What We Know and Don’t Know About Election Hacking – plus What We Don’t Know We Don’t Know.

by Clare Malone of FiveThirtyEight

When talk of Russian interference in U.S. elections comes up, much of the focus has been on state-sponsored trolls on Facebook and Twitter. Special Counsel Robert Mueller recently indicted a number of these actors, and Congress has taken Silicon Valley to task for allowing such accounts to flourish. But there’s another side of Russian meddling in American democracy: attacks on our election systems themselves.

We know that Russian hackers in 2016 worked to compromise state voting systems and the companies that provide voting software and machines to states. That could blossom into more concrete attacks this year. As I wrote earlier this week, the worst-case scenario is that on Election Day 2018, votes are altered or fabricated and Americans are disenfranchised.

It can be tough to track all the small stories about electoral hacking. It’s a dense issue, given that the story has been unfurling for a year and a half…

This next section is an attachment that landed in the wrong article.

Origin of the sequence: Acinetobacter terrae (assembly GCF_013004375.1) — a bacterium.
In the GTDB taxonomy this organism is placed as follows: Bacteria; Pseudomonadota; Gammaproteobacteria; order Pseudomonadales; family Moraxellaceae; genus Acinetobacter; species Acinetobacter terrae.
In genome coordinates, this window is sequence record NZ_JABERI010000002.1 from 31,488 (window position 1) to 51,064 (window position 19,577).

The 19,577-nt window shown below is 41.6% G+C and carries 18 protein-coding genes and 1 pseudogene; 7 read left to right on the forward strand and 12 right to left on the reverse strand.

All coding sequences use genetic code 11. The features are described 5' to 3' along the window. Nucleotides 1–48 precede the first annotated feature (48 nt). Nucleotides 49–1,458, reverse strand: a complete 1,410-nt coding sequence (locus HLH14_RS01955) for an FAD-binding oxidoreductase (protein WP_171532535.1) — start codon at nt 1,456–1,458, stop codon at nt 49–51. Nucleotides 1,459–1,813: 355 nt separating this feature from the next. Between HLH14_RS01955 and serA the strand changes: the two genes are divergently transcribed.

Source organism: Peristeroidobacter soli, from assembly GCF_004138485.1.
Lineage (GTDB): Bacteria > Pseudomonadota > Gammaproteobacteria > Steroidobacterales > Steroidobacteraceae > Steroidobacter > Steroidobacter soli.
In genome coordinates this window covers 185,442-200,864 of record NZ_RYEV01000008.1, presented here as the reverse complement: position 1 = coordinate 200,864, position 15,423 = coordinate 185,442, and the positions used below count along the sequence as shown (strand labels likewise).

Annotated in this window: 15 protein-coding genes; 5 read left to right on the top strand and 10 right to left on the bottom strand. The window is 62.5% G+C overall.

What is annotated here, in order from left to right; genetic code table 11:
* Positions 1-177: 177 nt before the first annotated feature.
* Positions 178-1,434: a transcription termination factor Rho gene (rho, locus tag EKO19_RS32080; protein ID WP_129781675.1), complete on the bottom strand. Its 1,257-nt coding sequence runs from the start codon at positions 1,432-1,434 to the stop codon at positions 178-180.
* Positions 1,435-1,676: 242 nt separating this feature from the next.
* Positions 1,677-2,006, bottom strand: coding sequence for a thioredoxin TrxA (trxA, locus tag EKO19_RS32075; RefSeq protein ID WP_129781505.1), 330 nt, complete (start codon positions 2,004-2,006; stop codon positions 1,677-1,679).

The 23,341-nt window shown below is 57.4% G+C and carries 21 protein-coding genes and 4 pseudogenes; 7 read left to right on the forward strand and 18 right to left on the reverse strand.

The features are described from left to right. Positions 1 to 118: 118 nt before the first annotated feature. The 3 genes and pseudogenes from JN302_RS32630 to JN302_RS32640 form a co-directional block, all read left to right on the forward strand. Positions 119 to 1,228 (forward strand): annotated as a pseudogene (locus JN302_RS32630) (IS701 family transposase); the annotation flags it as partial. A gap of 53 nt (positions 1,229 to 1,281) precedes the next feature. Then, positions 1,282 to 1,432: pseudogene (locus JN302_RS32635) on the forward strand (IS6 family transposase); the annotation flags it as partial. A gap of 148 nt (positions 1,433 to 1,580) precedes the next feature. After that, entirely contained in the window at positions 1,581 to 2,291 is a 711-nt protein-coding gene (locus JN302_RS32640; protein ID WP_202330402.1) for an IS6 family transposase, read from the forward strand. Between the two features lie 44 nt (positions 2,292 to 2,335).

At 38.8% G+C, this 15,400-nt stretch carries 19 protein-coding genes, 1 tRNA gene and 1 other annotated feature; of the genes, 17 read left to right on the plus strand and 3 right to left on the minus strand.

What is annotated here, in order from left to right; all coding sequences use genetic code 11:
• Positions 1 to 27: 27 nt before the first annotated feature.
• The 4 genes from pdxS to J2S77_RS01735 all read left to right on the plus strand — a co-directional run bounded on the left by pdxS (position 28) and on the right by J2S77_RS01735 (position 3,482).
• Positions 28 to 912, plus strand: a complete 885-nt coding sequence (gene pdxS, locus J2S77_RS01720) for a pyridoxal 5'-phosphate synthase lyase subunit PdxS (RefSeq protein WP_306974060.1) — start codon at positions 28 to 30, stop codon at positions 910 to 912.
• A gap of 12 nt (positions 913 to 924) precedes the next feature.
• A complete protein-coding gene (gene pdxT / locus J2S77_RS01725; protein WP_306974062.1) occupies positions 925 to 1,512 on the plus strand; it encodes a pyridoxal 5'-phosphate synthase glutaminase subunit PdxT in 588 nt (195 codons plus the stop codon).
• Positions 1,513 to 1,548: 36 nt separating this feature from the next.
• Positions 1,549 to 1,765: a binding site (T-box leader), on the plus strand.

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About Radnor Reports

Ken Feltman is past-president of the International Association of Political Consultants and the American League of Lobbyists. He is retired chairman of Radnor Inc., an international political consulting and government relations firm in Washington, D.C. Feltman founded the U.S. and European Conflict Indexes in 1988. The indexes have predicted the winner of every U.S. presidential election beginning in 1988, plus the outcome of several European elections. In May of 2010, the Conflict Index was used by university students in Egypt. The Index predicted the fall of the Mubarak government within the next year.
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